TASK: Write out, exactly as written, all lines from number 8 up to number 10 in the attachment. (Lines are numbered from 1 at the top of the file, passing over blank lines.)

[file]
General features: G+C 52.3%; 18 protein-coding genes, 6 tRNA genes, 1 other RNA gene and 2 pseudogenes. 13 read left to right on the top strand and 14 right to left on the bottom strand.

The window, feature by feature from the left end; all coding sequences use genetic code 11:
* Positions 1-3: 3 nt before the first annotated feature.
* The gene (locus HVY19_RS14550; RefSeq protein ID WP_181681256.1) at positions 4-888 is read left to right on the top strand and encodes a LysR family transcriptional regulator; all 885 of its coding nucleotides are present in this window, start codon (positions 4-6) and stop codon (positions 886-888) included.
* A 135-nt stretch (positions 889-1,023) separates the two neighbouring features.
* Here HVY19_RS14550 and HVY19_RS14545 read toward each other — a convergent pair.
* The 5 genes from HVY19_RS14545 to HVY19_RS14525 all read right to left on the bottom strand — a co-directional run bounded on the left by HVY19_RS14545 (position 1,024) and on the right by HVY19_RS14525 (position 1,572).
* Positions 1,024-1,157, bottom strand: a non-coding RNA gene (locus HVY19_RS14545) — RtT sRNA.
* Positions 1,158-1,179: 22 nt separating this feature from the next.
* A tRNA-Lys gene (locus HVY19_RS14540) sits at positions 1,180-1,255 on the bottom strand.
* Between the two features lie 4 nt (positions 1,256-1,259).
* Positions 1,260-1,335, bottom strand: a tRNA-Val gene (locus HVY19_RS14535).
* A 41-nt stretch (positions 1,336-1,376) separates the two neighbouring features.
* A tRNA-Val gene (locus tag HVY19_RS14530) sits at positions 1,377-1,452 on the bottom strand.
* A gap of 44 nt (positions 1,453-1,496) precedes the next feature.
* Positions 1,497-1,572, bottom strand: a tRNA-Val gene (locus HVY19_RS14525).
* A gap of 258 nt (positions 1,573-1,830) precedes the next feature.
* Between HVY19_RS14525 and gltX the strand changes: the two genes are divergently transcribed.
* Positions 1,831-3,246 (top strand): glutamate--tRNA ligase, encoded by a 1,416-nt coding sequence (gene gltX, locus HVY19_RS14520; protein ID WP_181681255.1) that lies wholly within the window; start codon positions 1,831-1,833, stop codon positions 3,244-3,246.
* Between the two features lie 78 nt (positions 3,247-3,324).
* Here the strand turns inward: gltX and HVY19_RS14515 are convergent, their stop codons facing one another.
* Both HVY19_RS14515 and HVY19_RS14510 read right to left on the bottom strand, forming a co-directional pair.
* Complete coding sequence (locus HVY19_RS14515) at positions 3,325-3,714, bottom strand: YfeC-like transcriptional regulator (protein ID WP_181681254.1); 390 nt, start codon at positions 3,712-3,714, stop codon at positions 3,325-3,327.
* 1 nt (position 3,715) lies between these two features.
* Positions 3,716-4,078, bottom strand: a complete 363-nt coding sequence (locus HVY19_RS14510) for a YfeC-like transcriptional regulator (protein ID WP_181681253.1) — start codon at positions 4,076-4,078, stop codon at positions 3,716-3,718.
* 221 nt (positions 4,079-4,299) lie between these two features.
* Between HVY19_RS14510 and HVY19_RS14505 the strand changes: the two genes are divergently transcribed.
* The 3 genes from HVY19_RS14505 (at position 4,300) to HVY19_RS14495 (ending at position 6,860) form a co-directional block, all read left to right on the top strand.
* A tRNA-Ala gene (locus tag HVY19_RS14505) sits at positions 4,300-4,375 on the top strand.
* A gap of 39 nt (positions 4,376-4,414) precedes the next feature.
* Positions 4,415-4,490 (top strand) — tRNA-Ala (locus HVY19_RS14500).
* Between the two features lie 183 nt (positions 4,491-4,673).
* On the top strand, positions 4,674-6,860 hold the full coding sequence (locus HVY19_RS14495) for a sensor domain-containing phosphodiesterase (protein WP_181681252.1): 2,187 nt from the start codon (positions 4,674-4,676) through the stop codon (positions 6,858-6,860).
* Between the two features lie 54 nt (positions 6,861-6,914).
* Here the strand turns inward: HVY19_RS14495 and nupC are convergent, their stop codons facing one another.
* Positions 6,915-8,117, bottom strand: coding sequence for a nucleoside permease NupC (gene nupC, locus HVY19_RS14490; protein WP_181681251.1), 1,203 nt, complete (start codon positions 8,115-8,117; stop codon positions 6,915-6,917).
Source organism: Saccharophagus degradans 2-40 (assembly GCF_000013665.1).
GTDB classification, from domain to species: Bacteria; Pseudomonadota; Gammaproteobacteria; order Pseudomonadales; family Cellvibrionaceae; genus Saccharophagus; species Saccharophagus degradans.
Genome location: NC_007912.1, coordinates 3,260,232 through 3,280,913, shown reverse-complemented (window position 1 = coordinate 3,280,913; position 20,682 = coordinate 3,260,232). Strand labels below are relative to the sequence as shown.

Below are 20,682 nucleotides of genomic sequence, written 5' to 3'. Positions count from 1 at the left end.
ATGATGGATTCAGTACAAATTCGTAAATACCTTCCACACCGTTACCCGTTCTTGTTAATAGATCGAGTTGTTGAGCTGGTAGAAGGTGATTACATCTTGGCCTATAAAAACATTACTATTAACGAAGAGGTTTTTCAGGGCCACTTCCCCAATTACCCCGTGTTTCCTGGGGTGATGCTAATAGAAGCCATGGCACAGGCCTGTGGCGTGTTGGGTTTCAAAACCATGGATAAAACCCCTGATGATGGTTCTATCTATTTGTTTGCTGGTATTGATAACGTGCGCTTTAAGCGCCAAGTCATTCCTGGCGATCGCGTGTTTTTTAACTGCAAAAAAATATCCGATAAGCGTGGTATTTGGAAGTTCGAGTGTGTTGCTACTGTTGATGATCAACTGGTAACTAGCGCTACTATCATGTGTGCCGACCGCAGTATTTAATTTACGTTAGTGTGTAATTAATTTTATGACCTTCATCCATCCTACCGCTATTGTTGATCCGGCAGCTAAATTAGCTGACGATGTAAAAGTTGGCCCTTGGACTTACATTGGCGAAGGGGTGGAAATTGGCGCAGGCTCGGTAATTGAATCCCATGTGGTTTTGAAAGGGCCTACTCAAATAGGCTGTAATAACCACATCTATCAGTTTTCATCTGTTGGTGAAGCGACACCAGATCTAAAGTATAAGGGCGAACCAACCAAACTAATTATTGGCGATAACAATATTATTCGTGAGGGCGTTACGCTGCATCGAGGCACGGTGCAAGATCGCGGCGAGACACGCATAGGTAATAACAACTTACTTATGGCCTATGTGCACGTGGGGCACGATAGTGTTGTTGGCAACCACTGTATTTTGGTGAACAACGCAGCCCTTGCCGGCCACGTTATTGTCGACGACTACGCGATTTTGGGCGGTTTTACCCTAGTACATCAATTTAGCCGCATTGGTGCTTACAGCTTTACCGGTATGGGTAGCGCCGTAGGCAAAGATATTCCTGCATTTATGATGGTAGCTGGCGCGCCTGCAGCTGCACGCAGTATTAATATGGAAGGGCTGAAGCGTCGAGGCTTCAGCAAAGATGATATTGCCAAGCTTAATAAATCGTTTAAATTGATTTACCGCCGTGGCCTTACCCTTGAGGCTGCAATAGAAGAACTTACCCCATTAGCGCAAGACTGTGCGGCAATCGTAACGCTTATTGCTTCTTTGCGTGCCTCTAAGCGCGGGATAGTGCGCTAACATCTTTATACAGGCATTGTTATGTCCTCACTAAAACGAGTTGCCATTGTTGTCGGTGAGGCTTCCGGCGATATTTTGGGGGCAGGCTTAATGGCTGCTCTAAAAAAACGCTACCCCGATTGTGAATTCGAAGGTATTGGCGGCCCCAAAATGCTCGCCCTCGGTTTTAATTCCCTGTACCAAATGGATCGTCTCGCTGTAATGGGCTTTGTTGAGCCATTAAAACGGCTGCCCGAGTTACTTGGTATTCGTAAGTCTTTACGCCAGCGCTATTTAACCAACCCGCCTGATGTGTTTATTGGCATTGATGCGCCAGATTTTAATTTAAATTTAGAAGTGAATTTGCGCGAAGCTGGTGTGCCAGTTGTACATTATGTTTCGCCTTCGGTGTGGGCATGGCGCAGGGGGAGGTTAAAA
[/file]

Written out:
* Positions 1,024-1,157, bottom strand: a non-coding RNA gene (locus HVY19_RS14545) — RtT sRNA.
* Positions 1,158-1,179: 22 nt separating this feature from the next.
* A tRNA-Lys gene (locus HVY19_RS14540) sits at positions 1,180-1,255 on the bottom strand.